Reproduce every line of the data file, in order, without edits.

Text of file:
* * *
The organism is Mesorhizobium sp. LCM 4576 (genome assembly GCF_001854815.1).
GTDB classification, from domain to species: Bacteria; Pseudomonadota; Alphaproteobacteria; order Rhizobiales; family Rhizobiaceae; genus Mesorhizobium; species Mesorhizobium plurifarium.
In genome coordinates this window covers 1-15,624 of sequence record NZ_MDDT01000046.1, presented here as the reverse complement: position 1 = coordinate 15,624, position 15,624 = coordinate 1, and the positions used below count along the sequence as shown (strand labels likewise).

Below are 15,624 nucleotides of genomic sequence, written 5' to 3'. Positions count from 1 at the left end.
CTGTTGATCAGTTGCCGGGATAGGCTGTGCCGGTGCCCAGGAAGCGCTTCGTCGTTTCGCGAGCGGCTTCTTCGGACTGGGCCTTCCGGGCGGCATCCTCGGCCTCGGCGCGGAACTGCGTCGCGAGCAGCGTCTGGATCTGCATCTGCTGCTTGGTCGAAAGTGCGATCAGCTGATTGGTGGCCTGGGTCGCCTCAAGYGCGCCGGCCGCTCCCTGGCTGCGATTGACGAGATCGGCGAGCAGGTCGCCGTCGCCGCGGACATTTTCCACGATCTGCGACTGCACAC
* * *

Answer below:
The organism is Mesorhizobium sp. LCM 4576 (genome assembly GCF_001854815.1).
GTDB classification, from domain to species: Bacteria; Pseudomonadota; Alphaproteobacteria; order Rhizobiales; family Rhizobiaceae; genus Mesorhizobium; species Mesorhizobium plurifarium.
In genome coordinates this window covers 1-15,624 of sequence record NZ_MDDT01000046.1, presented here as the reverse complement: position 1 = coordinate 15,624, position 15,624 = coordinate 1, and the positions used below count along the sequence as shown (strand labels likewise).

Below are 15,624 nucleotides of genomic sequence, written 5' to 3'. Positions count from 1 at the left end.
CTGTTGATCAGTTGCCGGGATAGGCTGTGCCGGTGCCCAGGAAGCGCTTCGTCGTTTCGCGAGCGGCTTCTTCGGACTGGGCCTTCCGGGCGGCATCCTCGGCCTCGGCGCGGAACTGCGTCGCGAGCAGCGTCTGGATCTGCATCTGCTGCTTGGTCGAAAGTGCGATCAGCTGATTGGTGGCCTGGGTCGCCTCAAGYGCGCCGGCCGCTCCCTGGCTGCGATTGACGAGATCGGCGAGCAGGTCGCCGTCGCCGCGGACATTTTCCACGATCTGCGACTGCACAC